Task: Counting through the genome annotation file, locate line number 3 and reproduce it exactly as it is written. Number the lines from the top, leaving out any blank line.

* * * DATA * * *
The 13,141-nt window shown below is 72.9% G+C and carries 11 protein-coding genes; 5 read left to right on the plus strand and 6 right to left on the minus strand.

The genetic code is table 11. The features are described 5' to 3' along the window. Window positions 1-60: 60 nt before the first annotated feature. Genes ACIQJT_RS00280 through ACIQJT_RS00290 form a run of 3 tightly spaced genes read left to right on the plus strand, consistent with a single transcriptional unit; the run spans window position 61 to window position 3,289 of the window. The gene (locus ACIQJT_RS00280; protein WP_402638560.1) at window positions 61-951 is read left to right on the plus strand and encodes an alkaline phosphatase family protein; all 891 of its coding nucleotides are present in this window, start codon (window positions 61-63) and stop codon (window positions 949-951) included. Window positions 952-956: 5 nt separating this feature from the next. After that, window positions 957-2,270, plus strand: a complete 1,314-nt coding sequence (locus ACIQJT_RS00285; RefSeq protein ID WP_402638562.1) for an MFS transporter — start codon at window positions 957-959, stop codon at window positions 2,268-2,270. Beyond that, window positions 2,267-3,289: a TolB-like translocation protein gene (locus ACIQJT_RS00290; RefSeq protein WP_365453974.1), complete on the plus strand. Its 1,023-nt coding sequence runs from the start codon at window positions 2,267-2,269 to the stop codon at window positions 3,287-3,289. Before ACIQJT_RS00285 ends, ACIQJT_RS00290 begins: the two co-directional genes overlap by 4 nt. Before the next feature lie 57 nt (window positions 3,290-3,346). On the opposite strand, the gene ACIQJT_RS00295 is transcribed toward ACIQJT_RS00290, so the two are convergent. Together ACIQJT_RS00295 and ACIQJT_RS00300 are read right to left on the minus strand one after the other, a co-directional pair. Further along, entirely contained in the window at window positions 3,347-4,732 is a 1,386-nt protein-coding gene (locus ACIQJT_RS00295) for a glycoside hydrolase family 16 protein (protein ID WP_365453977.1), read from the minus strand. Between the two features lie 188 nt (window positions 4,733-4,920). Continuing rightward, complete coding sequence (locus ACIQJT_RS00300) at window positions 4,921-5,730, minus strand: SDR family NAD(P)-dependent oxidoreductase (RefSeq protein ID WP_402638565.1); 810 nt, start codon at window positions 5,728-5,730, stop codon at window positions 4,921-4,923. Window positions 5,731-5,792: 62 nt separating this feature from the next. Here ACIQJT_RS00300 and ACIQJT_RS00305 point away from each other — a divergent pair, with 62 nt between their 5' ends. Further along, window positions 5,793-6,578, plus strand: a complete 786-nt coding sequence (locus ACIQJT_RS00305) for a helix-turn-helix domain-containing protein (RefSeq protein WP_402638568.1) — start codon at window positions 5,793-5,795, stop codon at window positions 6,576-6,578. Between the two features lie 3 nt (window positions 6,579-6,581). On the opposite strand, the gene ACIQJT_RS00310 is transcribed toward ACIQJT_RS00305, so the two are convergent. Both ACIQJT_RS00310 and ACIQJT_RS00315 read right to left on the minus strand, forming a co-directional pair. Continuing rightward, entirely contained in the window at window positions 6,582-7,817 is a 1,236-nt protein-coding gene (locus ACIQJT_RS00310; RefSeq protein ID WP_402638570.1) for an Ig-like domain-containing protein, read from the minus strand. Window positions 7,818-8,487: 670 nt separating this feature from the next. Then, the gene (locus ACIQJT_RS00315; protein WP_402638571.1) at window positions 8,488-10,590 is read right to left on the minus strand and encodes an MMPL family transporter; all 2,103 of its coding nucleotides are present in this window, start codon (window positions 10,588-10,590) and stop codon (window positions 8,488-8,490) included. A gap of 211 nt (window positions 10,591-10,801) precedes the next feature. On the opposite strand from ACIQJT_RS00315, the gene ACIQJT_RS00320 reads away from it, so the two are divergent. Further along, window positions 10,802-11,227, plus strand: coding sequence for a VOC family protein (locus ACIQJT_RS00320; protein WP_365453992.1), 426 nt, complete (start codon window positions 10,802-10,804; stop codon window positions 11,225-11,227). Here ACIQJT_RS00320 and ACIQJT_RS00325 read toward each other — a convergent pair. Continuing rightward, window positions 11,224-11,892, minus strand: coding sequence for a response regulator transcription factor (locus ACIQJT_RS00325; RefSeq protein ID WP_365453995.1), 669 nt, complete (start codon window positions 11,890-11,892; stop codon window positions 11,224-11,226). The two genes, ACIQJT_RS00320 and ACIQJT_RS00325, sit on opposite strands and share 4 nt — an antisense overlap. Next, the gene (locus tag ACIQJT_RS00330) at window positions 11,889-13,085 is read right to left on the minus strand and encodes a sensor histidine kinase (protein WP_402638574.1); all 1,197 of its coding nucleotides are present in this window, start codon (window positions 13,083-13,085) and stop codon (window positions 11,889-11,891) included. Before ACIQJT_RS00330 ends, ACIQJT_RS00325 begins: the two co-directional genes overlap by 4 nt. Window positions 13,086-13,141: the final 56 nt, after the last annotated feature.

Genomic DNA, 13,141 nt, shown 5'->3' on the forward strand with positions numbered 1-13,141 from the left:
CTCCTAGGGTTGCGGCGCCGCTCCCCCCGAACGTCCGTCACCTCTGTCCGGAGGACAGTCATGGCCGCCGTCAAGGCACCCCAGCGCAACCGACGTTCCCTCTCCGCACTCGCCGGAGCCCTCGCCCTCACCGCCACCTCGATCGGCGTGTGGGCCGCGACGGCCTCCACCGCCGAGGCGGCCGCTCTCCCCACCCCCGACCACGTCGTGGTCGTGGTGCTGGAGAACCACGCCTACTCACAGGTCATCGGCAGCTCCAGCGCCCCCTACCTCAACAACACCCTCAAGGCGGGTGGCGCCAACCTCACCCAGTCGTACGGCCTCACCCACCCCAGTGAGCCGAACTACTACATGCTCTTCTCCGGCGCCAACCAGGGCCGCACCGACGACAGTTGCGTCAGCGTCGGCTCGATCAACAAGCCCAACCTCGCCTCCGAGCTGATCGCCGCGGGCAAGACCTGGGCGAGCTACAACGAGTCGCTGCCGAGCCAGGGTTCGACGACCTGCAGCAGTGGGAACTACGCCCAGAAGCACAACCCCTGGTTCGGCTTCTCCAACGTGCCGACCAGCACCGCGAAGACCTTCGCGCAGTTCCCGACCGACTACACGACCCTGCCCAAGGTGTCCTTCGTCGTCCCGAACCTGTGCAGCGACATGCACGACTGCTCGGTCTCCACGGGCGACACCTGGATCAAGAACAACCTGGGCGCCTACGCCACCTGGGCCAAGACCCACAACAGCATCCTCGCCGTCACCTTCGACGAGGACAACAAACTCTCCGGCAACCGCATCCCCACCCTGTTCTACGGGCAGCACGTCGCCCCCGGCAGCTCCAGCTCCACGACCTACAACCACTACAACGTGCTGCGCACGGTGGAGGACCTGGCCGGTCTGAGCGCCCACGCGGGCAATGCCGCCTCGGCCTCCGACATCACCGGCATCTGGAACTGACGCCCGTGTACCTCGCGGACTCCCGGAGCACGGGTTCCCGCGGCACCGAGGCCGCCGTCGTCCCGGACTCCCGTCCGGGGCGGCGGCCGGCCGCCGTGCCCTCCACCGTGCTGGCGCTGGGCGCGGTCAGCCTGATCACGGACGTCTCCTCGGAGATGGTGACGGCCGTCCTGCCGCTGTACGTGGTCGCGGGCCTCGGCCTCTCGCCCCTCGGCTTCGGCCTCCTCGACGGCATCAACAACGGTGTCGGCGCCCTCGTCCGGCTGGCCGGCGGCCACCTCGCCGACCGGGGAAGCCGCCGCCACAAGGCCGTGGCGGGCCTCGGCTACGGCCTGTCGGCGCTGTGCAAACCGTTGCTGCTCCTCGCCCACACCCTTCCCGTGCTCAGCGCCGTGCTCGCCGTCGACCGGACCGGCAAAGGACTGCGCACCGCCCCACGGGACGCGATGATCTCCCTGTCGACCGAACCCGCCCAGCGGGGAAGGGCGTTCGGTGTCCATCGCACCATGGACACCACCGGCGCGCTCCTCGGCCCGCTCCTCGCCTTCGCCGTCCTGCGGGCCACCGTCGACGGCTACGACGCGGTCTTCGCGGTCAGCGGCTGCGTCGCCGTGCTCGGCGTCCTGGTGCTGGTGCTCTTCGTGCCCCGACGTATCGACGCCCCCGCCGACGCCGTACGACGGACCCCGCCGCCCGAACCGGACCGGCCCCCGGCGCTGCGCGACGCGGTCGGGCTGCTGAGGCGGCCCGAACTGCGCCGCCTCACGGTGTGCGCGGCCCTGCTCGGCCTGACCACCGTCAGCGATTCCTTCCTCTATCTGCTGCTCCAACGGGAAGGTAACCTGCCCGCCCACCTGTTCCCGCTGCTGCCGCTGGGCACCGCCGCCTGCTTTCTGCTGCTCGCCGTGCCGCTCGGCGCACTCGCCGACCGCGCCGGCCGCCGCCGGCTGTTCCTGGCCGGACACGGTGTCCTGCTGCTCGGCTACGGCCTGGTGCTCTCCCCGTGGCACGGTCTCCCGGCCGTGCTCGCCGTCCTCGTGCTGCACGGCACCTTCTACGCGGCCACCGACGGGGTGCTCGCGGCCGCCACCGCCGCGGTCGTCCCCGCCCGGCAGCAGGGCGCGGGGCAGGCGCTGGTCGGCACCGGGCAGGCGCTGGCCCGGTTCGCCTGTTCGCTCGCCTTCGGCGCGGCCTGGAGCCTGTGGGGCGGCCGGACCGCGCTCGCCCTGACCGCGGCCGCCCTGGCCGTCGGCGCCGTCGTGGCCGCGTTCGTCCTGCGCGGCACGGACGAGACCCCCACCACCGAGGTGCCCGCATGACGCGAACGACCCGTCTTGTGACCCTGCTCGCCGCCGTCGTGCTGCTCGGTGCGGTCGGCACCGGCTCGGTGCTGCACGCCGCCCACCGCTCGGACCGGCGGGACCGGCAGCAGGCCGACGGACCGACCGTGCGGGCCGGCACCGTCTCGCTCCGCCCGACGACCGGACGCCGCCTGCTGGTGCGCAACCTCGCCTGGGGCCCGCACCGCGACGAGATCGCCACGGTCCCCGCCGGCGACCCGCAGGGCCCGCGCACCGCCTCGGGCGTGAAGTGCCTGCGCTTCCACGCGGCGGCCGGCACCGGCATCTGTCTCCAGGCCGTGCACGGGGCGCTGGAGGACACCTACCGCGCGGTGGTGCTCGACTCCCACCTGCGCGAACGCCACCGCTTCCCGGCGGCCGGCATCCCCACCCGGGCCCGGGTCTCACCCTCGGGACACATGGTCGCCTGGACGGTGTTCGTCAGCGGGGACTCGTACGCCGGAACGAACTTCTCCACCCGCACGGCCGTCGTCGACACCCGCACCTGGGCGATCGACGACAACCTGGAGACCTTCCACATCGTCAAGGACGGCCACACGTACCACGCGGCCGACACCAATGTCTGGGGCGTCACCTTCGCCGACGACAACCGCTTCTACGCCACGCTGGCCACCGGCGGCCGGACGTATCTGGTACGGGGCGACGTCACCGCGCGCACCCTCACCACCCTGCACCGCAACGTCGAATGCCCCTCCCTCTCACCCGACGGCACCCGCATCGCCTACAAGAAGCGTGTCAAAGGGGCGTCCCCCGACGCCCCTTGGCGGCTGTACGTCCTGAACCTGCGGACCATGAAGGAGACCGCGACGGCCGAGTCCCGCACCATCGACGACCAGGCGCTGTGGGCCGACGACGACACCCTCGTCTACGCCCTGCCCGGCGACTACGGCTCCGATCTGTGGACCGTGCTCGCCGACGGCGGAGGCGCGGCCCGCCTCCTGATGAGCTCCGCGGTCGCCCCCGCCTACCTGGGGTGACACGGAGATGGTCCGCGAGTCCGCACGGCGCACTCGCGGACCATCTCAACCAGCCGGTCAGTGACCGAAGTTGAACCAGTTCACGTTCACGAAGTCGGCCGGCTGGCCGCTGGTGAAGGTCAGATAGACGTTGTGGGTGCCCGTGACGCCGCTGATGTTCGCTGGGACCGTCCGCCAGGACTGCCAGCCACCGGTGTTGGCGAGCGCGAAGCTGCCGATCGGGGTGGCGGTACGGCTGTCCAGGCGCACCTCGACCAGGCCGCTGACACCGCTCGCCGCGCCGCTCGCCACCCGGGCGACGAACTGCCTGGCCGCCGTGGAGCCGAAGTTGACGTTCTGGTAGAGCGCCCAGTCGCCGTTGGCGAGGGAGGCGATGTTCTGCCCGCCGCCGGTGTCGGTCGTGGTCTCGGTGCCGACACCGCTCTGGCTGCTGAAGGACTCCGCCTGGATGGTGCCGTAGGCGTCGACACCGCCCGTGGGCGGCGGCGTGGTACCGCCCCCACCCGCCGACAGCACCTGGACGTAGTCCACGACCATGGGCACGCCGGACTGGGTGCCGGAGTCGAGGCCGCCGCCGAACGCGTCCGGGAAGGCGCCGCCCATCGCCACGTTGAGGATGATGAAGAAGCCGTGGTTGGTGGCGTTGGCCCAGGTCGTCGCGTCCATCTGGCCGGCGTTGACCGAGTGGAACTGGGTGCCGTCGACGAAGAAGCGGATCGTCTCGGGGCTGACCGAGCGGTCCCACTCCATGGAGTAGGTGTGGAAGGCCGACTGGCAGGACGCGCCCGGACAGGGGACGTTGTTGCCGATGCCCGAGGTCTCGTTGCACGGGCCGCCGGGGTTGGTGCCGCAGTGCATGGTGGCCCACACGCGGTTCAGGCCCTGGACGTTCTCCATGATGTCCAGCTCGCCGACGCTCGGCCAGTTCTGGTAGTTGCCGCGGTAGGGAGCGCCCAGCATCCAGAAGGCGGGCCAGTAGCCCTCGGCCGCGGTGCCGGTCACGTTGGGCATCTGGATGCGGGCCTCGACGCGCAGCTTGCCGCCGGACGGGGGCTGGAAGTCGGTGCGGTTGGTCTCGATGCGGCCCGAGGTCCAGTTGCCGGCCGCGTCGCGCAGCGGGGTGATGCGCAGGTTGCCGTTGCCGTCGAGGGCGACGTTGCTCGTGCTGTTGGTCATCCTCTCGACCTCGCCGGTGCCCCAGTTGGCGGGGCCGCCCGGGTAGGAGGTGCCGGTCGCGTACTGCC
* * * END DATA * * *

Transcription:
Genomic DNA, 13,141 nt, shown 5'->3' on the forward strand with positions numbered 1-13,141 from the left: